|Archeological excavations indicate that France has been
continuously settled since Paleolithic times. The Celts, who
were later called Gauls by the Romans, migrated from the
Rhine valley into what is now France. In about 600
B.C. Greeks and Phoenicians
established settlements along the Mediterranean, most notably at
Marseille. Julius Caesar conquered part of Gaul in 57–52
B.C., and it remained Roman until
Franks invaded in the 5th century A.D.
The Treaty of Verdun (843) divided the territories corresponding
roughly to France, Germany, and Italy among the three grandsons
of Charlemagne. Charles the Bald inherited Francia
Occidentalis, which became an increasingly feudalized
kingdom. By 987, the crown passed to Hugh Capet, a princeling
who controlled only the Ile-de-France, the region surrounding
Paris. For 350 years, an unbroken Capetian line added to its
domain and consolidated royal authority until the accession in
1328 of Philip VI, first of the Valois line. France was then the
most powerful nation in Europe, with a population of 15 million.
The missing pieces in Philip Valois's domain were the French
provinces still held by the Plantagenet kings of England, who
also claimed the French crown. Beginning in 1338, the Hundred
Years' War eventually settled the contest. After France's
victory in the final battle, Castillon (1453), the Valois were
the ruling family, and the English had no French possessions
left except Calais. Once Burgundy and Brittany were added, the
Valois dynasty's holdings resembled modern France. Protestantism
spread throughout France in the 16th century and led to civil
wars. Henry IV, of the Bourbon dynasty, issued the Edict of
Nantes (1598), granting religious tolerance to the Huguenots
(French Protestants). Absolute monarchy reached its apogee in
the reign of Louis XIV (1643–1715), the Sun King, whose
brilliant court was the center of the Western world.
After a series of costly foreign wars that weakened the
government, the French Revolution plunged France into a
bloodbath beginning in 1789 with the establishment of the First
Republic and ending with a new authoritarianism under Napoléon
Bonaparte, who had successfully defended the infant republic
from foreign attack and then made himself first consul in 1799
and emperor in 1804. The Congress of Vienna (1815) sought to
restore the pre-Napoléonic order in the person of Louis XVIII,
but industrialization and the middle class, both fostered under
Napoléon, built pressure for change, and a revolution in 1848
drove Louis Philippe, last of the Bourbons, into exile. Prince
Louis Napoléon, a nephew of Napoléon I, declared the Second
Empire in 1852 and took the throne as Napoléon III. His
opposition to the rising power of Prussia ignited the
Franco-Prussian War (1870–1871), which ended in his defeat, his
abdication, and the creation of the Third Republic.
A new France emerged from World War I as the continent's
dominant power. But four years of hostile occupation had reduced
northeast France to ruins. Beginning in 1919, French foreign
policy aimed at keeping Germany weak through a system of
alliances, but it failed to halt the rise of Adolf Hitler and
the Nazi war machine. On May 10, 1940, Nazi troops attacked,
and, as they approached Paris, Italy joined with Germany. The
Germans marched into an undefended Paris and Marshal Henri
Philippe Pétain signed an armistice on June 22. France was split
into an occupied north and an unoccupied south, Vichy France,
which became a totalitarian German puppet state with Pétain as
its chief. Allied armies liberated France in Aug. 1944, and a
provisional government in Paris headed by Gen. Charles de Gaulle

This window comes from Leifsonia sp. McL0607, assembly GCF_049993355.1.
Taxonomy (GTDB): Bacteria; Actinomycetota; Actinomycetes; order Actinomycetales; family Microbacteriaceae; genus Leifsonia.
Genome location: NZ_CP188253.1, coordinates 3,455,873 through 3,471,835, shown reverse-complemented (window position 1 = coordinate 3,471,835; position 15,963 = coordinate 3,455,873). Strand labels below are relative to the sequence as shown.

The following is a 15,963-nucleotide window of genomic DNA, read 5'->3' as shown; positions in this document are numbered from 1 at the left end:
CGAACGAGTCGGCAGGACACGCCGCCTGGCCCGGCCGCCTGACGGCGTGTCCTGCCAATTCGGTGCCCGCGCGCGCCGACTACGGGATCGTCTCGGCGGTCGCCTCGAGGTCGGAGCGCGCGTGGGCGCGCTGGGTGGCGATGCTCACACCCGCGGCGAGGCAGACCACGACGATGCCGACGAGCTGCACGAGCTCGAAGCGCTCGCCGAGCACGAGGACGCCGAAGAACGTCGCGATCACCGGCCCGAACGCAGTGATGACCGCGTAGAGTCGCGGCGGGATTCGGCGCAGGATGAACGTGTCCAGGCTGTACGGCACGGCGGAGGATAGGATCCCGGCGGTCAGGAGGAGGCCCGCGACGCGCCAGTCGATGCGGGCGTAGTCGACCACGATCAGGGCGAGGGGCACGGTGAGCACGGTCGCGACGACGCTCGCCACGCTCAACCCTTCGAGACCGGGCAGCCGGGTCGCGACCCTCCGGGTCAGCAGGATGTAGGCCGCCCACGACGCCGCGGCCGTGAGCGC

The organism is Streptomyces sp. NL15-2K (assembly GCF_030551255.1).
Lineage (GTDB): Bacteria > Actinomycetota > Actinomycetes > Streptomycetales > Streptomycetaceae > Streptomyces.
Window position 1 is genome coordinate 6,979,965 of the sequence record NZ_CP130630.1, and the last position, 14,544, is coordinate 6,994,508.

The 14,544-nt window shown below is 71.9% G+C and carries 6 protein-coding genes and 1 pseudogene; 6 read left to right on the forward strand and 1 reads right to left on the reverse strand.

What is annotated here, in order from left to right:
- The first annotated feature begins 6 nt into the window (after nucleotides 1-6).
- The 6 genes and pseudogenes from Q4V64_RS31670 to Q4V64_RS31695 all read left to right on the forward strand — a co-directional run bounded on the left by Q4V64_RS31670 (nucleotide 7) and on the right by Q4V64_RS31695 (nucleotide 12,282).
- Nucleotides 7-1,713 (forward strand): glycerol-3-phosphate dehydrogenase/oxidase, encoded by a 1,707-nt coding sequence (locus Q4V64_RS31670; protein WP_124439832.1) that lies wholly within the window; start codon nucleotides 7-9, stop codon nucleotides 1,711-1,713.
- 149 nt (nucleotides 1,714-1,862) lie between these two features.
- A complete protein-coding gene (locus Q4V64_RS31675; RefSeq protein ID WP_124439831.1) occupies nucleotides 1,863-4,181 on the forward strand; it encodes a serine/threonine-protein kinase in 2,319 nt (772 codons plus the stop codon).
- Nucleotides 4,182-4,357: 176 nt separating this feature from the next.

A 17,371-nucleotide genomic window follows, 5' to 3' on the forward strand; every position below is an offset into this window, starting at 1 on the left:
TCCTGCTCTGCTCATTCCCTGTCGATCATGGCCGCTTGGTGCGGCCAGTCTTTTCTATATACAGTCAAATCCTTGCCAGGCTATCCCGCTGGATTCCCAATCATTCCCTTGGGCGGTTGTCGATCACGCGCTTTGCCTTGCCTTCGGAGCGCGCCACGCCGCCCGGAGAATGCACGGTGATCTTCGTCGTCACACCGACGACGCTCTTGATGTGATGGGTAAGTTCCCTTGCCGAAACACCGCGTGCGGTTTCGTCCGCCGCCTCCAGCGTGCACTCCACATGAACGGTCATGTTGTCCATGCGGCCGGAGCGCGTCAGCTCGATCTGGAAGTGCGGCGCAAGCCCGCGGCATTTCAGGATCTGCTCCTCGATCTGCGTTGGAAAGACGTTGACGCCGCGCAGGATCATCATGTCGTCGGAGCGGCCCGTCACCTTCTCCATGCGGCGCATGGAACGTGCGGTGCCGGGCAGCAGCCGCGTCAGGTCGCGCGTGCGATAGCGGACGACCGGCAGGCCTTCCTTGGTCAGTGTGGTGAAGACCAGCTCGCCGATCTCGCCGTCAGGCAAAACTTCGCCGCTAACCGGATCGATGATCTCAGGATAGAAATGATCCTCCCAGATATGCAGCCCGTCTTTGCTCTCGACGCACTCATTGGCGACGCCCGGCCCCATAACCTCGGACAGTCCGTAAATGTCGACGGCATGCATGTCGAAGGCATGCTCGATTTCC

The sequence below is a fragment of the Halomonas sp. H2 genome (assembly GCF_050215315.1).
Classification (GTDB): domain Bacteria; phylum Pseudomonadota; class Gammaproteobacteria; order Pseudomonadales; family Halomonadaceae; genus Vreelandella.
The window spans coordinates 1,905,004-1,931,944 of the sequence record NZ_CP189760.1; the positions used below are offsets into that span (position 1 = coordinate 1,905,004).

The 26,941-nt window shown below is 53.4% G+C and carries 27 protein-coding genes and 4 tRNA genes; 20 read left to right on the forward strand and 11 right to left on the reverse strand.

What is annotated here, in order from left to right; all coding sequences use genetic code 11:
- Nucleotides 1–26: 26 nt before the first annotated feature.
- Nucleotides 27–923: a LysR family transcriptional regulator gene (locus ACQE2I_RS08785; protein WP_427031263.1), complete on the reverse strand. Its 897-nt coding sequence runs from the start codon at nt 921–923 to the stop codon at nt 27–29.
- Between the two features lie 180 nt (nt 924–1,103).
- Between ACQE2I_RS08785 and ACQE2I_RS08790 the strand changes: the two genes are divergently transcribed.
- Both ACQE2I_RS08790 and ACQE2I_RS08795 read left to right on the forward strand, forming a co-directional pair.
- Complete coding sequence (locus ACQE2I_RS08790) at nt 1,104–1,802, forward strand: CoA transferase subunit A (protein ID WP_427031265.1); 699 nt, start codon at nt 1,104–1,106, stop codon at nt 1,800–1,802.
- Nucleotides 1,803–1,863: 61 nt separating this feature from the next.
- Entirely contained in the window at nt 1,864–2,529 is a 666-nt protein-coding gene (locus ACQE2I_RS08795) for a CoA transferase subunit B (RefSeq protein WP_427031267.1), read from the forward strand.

was established. The Fourth Republic was born on Dec. 24, 1946.
The empire became the French Union; the national assembly was
strengthened and the presidency weakened; and France joined
NATO. A war against Communist insurgents in French Indochina,
now Vietnam, was abandoned after the defeat of French forces at
Dien Bien Phu in 1954. A new rebellion in Algeria threatened a
military coup, and on June 1, 1958, the assembly invited de
Gaulle to return as premier with extraordinary powers. He
drafted a new constitution for a Fifth Republic, adopted on
September 28, which strengthened the presidency and reduced
legislative power. He was elected president on Dec. 21, 1958.
France next turned its attention to decolonialization in
Africa; the French protectorates of Morocco and Tunisia had
received independence in 1956. French West Africa was
partitioned and the new nations were granted independence in
1960. Algeria, after a long civil war, finally became
independent in 1962. Relations with most of the former colonies
remained amicable. De Gaulle took France out of the NATO
military command in 1967 and expelled all foreign-controlled
troops from the country. De Gaulle's government was weakened by
massive protests in May 1968 when student rallies became violent
and millions of factory workers engaged in wildcat strikes
across France. After normalcy was reestablished in 1969, de
Gaulle's successor, Georges Pompidou, modified Gaullist policies
to include a classical laissez-faire attitude toward domestic
economic affairs. The conservative, pro-business climate
contributed to the election of Valéry Giscard d'Estaing as
president in 1974.
Socialist François Mitterrand attained a stunning victory in
the May 10, 1981, presidential election. The victors immediately
moved to carry out campaign pledges to nationalize major
industries, halt nuclear testing, suspend nuclear power-plant
construction, and impose new taxes on the rich. The Socialists'
policies during Mitterrand's first two years created a 12%
inflation rate, a huge trade deficit, and devaluations of the
franc. In March 1986, a center-right coalition led by Jacques
Chirac won a slim majority in legislative elections. Chirac
became prime minister, initiating a period of “cohabitation”
between him and the Socialist president, Mitterrand.
Mitterrand's decisive reelection in 1988 led to Chirac being
replaced as prime minister by Michel Rocard, a Socialist.
Relations, however, cooled with Rocard, and in May 1991 Edith